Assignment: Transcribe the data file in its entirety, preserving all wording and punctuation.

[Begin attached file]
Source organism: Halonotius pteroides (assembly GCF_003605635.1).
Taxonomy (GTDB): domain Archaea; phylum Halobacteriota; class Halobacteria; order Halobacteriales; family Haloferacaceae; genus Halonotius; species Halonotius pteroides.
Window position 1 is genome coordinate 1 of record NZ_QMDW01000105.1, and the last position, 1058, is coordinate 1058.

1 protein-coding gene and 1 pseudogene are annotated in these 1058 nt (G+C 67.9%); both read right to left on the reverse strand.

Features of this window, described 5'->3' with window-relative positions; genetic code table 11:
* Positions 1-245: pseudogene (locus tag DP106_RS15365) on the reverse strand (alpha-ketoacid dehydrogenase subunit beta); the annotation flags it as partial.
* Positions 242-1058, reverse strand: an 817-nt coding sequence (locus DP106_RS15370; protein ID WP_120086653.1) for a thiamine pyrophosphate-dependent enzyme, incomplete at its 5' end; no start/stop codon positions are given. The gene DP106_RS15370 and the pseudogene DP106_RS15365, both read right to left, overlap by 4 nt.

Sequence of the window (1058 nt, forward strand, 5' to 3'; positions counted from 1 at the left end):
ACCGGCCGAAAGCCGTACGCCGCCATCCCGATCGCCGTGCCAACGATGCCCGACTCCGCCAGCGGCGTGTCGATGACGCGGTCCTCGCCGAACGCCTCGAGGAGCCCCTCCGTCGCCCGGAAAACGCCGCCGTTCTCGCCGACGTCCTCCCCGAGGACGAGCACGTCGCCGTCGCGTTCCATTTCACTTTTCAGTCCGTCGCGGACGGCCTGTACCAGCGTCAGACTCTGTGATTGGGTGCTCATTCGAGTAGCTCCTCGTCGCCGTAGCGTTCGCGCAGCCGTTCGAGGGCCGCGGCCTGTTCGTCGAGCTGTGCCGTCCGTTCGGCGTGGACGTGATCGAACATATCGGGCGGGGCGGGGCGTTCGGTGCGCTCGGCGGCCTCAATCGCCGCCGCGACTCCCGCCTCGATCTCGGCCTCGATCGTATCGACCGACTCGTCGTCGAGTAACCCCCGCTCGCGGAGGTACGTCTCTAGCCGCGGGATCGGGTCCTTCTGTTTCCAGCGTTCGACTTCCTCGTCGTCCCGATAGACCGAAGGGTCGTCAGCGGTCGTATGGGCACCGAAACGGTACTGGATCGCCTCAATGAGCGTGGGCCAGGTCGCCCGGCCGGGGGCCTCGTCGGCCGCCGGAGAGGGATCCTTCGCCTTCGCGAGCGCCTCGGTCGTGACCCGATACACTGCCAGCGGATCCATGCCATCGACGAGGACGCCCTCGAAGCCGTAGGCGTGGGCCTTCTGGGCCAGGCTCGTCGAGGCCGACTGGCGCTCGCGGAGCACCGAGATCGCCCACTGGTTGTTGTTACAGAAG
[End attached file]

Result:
Source organism: Halonotius pteroides (assembly GCF_003605635.1).
Taxonomy (GTDB): domain Archaea; phylum Halobacteriota; class Halobacteria; order Halobacteriales; family Haloferacaceae; genus Halonotius; species Halonotius pteroides.
Window position 1 is genome coordinate 1 of record NZ_QMDW01000105.1, and the last position, 1058, is coordinate 1058.

1 protein-coding gene and 1 pseudogene are annotated in these 1058 nt (G+C 67.9%); both read right to left on the reverse strand.

Features of this window, described 5'->3' with window-relative positions; genetic code table 11:
* Positions 1-245: pseudogene (locus tag DP106_RS15365) on the reverse strand (alpha-ketoacid dehydrogenase subunit beta); the annotation flags it as partial.
* Positions 242-1058, reverse strand: an 817-nt coding sequence (locus DP106_RS15370; protein ID WP_120086653.1) for a thiamine pyrophosphate-dependent enzyme, incomplete at its 5' end; no start/stop codon positions are given. The gene DP106_RS15370 and the pseudogene DP106_RS15365, both read right to left, overlap by 4 nt.

Sequence of the window (1058 nt, forward strand, 5' to 3'; positions counted from 1 at the left end):
ACCGGCCGAAAGCCGTACGCCGCCATCCCGATCGCCGTGCCAACGATGCCCGACTCCGCCAGCGGCGTGTCGATGACGCGGTCCTCGCCGAACGCCTCGAGGAGCCCCTCCGTCGCCCGGAAAACGCCGCCGTTCTCGCCGACGTCCTCCCCGAGGACGAGCACGTCGCCGTCGCGTTCCATTTCACTTTTCAGTCCGTCGCGGACGGCCTGTACCAGCGTCAGACTCTGTGATTGGGTGCTCATTCGAGTAGCTCCTCGTCGCCGTAGCGTTCGCGCAGCCGTTCGAGGGCCGCGGCCTGTTCGTCGAGCTGTGCCGTCCGTTCGGCGTGGACGTGATCGAACATATCGGGCGGGGCGGGGCGTTCGGTGCGCTCGGCGGCCTCAATCGCCGCCGCGACTCCCGCCTCGATCTCGGCCTCGATCGTATCGACCGACTCGTCGTCGAGTAACCCCCGCTCGCGGAGGTACGTCTCTAGCCGCGGGATCGGGTCCTTCTGTTTCCAGCGTTCGACTTCCTCGTCGTCCCGATAGACCGAAGGGTCGTCAGCGGTCGTATGGGCACCGAAACGGTACTGGATCGCCTCAATGAGCGTGGGCCAGGTCGCCCGGCCGGGGGCCTCGTCGGCCGCCGGAGAGGGATCCTTCGCCTTCGCGAGCGCCTCGGTCGTGACCCGATACACTGCCAGCGGATCCATGCCATCGACGAGGACGCCCTCGAAGCCGTAGGCGTGGGCCTTCTGGGCCAGGCTCGTCGAGGCCGACTGGCGCTCGCGGAGCACCGAGATCGCCCACTGGTTGTTGTTACAGAAG